Life without the American Community Survey: Driving blindfolded
By Rob Santos :: May 11th, 2012
Amendment to H.R. 5326: “None of the funds made available in this Act may be used to conduct the survey, conducted by the Secretary of Commerce, commonly referred to as ‘the American Community Survey’.” Voting results: 232 in favor; 190 opposed. And so the House voted yesterday to eliminate funding for the one of the most important resources available to the nation’s public and to the corporate world. Life without the American Community Survey (ACS) would represent nothing short of a tragedy. Why, you ask? Read on.
U.S. society lives in the information age. Government and private industry function most effectively and efficiently when managing by fact. Even the congressmen who voted down the American Community Survey have staff who rely heavily on analyses of ACS data. ACS data is essentially the sample-based “long-form” information that used to be captured by the decennial census but is now captured annually. We’ve collected long-form information for over 200 years, since the late 1700s!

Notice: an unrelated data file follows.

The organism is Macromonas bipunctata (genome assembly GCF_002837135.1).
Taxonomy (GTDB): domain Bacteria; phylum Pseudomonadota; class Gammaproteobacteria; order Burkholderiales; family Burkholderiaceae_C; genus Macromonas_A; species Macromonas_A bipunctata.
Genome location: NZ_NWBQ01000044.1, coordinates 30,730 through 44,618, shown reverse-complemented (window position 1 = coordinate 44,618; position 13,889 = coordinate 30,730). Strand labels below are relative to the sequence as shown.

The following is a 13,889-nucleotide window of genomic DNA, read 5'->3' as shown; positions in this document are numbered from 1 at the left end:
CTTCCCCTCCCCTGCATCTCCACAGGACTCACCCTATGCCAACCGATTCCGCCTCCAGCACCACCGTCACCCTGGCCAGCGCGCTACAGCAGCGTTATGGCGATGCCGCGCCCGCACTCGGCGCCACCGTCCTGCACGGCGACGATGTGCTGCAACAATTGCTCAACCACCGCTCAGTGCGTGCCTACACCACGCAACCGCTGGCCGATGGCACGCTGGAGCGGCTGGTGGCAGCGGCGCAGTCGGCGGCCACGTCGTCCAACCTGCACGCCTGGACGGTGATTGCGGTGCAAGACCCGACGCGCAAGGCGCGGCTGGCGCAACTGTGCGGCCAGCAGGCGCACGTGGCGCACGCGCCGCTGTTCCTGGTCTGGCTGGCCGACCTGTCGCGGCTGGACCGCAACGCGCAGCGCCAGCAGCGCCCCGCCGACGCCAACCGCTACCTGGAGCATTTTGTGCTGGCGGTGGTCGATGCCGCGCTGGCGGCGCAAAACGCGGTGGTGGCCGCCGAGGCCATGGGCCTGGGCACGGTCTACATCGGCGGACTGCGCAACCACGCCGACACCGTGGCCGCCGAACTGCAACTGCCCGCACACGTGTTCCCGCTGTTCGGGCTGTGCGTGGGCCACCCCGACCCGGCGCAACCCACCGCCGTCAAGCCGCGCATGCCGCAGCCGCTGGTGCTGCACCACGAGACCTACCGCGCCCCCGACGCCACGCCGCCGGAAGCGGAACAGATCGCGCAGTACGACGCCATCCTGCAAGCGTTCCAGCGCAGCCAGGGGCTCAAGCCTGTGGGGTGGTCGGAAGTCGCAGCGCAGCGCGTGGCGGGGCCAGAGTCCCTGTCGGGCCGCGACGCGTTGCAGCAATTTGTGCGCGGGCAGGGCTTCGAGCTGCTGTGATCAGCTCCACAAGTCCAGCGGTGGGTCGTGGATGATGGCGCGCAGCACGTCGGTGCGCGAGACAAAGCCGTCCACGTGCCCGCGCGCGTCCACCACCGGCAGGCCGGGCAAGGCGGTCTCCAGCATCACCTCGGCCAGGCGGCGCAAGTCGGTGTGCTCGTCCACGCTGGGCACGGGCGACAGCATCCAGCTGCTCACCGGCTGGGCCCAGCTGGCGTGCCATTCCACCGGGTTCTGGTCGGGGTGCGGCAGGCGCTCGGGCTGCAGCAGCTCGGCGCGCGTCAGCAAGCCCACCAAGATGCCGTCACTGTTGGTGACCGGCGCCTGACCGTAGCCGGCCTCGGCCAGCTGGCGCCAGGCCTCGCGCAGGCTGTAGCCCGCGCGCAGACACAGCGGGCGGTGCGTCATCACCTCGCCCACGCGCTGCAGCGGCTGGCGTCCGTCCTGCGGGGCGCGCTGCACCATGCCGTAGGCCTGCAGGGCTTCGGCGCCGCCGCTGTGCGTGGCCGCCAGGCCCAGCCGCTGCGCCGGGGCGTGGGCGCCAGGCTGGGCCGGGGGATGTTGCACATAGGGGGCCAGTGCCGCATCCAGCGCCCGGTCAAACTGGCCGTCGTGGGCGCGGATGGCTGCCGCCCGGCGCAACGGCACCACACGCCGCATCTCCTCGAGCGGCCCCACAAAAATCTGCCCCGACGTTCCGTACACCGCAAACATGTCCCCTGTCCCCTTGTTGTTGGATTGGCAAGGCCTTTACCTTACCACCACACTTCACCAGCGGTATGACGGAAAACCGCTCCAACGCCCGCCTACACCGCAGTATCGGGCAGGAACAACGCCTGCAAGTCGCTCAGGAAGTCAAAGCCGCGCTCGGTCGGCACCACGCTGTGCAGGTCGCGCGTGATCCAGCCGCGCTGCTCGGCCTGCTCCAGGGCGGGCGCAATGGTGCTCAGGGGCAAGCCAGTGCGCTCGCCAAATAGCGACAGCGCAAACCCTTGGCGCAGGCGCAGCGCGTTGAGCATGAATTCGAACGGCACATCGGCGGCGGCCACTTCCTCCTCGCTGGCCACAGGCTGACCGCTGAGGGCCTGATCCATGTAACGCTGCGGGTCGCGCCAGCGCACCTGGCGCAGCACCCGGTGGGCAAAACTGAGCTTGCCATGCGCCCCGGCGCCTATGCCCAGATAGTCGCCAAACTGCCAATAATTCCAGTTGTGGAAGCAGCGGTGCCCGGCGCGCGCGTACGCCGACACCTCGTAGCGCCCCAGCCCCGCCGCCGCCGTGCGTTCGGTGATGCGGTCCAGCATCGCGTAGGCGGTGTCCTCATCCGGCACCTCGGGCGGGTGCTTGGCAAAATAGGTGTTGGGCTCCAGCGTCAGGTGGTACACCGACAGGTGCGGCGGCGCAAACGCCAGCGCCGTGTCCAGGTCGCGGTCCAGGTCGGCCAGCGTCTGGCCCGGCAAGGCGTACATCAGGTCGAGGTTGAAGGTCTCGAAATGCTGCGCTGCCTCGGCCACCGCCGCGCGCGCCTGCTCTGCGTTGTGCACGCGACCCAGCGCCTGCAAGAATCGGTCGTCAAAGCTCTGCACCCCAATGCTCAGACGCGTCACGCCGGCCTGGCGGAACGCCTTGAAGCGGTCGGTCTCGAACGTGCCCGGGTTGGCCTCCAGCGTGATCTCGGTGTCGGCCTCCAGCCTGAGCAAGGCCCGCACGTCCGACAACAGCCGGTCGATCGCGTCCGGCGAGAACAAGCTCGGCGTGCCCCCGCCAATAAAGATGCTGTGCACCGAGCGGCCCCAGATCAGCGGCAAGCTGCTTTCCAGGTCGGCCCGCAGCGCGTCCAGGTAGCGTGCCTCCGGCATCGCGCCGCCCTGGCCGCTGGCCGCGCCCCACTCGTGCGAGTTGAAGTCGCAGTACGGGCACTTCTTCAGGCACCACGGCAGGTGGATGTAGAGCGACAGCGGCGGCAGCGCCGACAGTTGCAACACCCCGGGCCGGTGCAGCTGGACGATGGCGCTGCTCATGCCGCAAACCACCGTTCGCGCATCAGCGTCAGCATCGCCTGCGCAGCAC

The nation deserves to know itself beyond simple counts of population, households, and a few demographics (sex, age, race/ethnicity). ACS fills that void, allowing government and business alike to create economic development plans, health policy, transportation plans, and housing and community development strategies, as well as to assess the impact of legislation (e.g., health, tax, corporate regulation) on business and the public, and so on. In short, a government needs to know its population to serve it, and businesses need to know their customers to be profitable. The absence of such knowledge is like driving with a blindfold—you have no information to guide you.
A world without ACS represents a huge societal step backwards. We, the people, deserve better.